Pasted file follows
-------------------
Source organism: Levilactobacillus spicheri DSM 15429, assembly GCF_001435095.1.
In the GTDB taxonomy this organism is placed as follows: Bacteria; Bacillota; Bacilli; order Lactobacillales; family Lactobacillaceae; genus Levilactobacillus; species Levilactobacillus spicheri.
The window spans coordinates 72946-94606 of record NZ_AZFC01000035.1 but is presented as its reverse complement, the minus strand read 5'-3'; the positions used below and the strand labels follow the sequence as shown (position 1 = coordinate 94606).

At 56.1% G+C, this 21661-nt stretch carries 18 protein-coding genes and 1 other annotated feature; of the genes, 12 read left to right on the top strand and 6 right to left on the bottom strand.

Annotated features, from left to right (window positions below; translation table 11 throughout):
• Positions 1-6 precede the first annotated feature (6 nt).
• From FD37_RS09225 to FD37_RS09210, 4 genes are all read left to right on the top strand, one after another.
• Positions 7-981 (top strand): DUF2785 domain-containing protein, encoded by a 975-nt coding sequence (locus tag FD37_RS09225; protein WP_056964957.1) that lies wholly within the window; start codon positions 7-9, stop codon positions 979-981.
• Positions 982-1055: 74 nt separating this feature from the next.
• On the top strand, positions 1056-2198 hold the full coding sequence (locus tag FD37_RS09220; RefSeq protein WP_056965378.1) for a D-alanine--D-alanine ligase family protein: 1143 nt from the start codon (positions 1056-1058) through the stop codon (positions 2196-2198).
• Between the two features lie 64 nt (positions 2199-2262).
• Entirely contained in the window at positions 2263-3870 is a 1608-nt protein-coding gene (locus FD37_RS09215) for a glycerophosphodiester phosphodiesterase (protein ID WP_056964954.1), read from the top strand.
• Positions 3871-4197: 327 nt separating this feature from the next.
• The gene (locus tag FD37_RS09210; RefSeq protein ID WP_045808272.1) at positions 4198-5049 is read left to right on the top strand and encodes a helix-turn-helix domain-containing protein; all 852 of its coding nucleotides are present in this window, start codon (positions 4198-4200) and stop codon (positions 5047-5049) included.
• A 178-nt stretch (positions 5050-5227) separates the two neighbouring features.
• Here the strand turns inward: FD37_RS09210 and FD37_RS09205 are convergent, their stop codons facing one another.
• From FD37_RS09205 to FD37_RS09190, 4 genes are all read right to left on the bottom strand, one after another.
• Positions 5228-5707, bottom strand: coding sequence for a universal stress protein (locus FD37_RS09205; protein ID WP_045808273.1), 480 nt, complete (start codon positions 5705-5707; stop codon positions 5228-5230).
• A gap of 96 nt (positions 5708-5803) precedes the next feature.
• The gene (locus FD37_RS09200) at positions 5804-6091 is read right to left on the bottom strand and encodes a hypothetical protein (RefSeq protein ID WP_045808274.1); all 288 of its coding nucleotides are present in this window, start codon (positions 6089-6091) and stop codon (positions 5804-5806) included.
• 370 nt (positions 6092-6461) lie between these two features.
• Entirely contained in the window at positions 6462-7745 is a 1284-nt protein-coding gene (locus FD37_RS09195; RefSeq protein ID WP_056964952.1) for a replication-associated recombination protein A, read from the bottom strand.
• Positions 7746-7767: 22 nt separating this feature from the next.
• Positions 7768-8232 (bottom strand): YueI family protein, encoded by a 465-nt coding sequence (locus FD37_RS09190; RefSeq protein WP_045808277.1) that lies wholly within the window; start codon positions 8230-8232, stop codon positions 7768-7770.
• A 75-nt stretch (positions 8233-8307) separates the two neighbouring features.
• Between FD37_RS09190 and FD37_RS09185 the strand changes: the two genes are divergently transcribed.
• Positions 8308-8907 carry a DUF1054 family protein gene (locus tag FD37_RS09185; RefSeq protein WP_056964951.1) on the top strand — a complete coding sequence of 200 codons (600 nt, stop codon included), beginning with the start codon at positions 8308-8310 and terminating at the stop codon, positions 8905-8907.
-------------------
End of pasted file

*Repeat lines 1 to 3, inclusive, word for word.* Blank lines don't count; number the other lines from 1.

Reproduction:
Source organism: Levilactobacillus spicheri DSM 15429, assembly GCF_001435095.1.
In the GTDB taxonomy this organism is placed as follows: Bacteria; Bacillota; Bacilli; order Lactobacillales; family Lactobacillaceae; genus Levilactobacillus; species Levilactobacillus spicheri.
The window spans coordinates 72946-94606 of record NZ_AZFC01000035.1 but is presented as its reverse complement, the minus strand read 5'-3'; the positions used below and the strand labels follow the sequence as shown (position 1 = coordinate 94606).